Science is everywhere, even at a Friday night fish fry.
That’s the message of a new event this Friday called “Science of Supper Clubs,” part of the four-day Wisconsin Science Festival held at various venues around the state.
“Science is in everything, probably something that you’re passionate about,” said Laura Heisler, the festival director. “We have a physics of football activity, the science of chocolate. Whether or not you realize it, science is an important part of your life.”
That includes the Wisconsin supper club tradition, from the pickles on the relish tray to the maraschino cherry in an Old Fashioned cocktail.
“I’ve been describing it as Taste of Madison meets science exhibition,” Heisler said.
The Wisconsin Institutes for Discovery on the University of Wisconsin-Madison campus is the hub for the fourth annual Wisconsin Science Festival, though events take place all over the city and state.
Organizers have discovered that what brings people out on a Friday night can be different than a Saturday afternoon.
“One thing that worked really well for our first festival was we had (psychology professor) Richie Davidson and (musician) Ben Sidran do a joint performance,” Heisler said.
“It was part neurology lecture, part meditation, part jazz concert. That worked really well.
“What worked less well was last year we had a Nobel laureate in chemistry give a talk with an artist he’s collaborated with. People came, but it was more information and less what I would call ‘edutainment.’
“I think edutainment works really well, and straight up lectures which might be perfectly appropriate on a Thursday afternoon, are not necessarily what people are going to do on a Friday night.”
Science of Supper Clubs opens with a musical happy hour from 5-6:30 p.m., part of an ongoing series called SoundWaves that combines music and science.
There will be beer for sale, a performance by the Wind Eagle Singers, a Menominee ensemble from Green Bay, and quick chats with professors of soil science, anthopology and zoology about “What Makes Wisconsin Wisconsin.”
At 6 p.m. the tasting starts. Attendees who want to get all the food — cod fish fry, a mini iceberg wedge salad, “cider kissed” coleslaw, deviled eggs and baked macaroni and cheese — must purchase a $12 ticket in advance. If you’re content to browse, though, that’s free.
This portion, held all over the first floor, will have the feel of an eighth-grade science fair, more a “trade show format ... than people delivering lectures,” said Heidi Zoerb, assistant dean of the College of Agricultural and Life Sciences (CALS).
“There is a huge amount of science behind everything we eat, we just don’t spend very much time thinking about that,” Zoerb said. “The nice thing about the supper club theme is it gives a parameter — it’s not every single food in the world.”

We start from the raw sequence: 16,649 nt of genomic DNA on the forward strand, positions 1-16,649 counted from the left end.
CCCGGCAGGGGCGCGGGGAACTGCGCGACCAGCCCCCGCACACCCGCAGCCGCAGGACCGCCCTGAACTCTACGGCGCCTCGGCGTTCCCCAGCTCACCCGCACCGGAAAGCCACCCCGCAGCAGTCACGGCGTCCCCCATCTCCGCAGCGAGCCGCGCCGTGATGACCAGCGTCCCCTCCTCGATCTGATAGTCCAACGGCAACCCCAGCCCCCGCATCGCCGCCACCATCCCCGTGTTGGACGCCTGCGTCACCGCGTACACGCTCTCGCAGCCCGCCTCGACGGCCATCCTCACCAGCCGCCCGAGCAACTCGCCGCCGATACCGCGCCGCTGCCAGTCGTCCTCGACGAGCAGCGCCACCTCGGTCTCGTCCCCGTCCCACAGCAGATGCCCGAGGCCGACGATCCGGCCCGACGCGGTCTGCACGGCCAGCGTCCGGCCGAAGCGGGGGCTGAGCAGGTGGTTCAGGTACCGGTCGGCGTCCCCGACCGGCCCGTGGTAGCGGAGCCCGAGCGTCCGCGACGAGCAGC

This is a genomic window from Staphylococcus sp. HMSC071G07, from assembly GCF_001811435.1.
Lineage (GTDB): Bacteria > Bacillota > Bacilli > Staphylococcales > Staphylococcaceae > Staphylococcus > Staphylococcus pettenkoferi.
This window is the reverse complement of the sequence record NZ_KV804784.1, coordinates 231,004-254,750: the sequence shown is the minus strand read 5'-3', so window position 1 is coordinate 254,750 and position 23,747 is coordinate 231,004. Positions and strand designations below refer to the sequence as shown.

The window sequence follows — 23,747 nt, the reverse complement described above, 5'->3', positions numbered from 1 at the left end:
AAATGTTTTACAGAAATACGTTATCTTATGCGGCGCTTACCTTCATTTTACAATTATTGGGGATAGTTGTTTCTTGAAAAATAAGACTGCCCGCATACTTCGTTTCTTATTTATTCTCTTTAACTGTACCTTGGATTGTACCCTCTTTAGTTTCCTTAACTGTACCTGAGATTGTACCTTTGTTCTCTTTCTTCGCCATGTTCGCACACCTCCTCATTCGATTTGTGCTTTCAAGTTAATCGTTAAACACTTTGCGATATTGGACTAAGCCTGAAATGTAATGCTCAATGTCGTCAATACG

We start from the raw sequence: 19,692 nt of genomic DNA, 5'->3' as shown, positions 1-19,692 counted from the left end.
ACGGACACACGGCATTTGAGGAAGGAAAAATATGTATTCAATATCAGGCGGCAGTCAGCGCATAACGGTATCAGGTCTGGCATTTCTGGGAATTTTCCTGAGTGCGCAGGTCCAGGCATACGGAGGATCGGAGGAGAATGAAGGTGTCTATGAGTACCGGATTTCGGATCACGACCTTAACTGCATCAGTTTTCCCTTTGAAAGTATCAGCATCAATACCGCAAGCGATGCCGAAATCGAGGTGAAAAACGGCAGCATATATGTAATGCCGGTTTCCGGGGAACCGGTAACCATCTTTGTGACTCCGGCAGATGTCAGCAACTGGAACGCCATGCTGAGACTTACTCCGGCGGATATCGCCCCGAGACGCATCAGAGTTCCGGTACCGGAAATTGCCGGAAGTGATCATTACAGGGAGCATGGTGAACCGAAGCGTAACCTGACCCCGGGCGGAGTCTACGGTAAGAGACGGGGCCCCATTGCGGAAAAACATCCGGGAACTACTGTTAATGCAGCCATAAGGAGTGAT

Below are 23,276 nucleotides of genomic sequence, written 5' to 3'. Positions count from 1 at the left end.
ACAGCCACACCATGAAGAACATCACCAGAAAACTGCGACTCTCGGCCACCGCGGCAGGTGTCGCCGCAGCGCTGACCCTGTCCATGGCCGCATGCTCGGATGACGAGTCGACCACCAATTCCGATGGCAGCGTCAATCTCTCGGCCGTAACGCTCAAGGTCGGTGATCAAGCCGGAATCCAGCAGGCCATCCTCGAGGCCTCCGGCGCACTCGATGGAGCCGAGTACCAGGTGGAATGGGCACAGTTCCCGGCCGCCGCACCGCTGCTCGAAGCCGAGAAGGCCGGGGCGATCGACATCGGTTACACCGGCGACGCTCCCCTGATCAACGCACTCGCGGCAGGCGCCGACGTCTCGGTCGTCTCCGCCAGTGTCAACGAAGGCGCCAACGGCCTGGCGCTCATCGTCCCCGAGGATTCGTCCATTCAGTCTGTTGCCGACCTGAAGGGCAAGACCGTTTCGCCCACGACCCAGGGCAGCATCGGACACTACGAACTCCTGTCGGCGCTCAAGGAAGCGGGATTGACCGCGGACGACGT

Among the tables will be vegetable breeding scientists talking about carrots and beets, an associate professor talking about Wisconsin-grown potatoes, meat scientists, a food science professor from dairy research talking about cheese curds, even a geneticist with an interest in wild yeast and beer.
Babcock Hall Dairy will be offering samples of “Happy Cranniversary,” vanilla ice cream with cranberry swirls and whole dried cranberries created for CALS’ 125th anniversary.
“We have an alum of the college who runs a maraschino cherry factory in California,” Zoerb said. “He’ll be on hand with a lot of maraschino cherries to tell the story of where the maraschino cherry comes from, which of course is a key ingredient in an Old Fashioned.”
A related event at the Steenbock’s on Orchard bar called “Science of the Old Fashioned” sold out quickly, and will involve instruction in muddling and, of course, tasting.
Finally, in collaboration with the Wisconsin Book Festival, three Badger state authors will present “Fish Fries and Rib-Eyes and Highballs, Oh My!: The History and Lore of Supper Clubs in Wisconsin” starting at 8 p.m.
Panelists include Terese Allen, a longtime local food writer of “The Flavor of Wisconsin” and the Wisconsin Local Foods Journal, Ron Faiola, who wrote “Wisconsin Supper Clubs: An Old Fashioned Experience” in 2013, and Robin Shepard, who has written several beer-centric books and writes “Beer Here” for the Isthmus.
“When people talk about supper clubs, they don’t only talk about the menu,” Zoerb said. “They talk about the decor and the culture around supper clubs.
“I think the three authors are going to be able to nicely address those kinds of questions.”
Ultimately, Heisler and Zoerb want to make the Science Festival both something fun for science lovers and a launchpad to other parts of the university’s scientific resources, from greenhouses to dairy research.
“This is fun and it says ‘Friday night’ to you, and yet is a little bit more than just going down the street to get a fish fry,” Heisler said. It’s about “connecting people with their curiosity, enriching their awareness of what science is.” ￼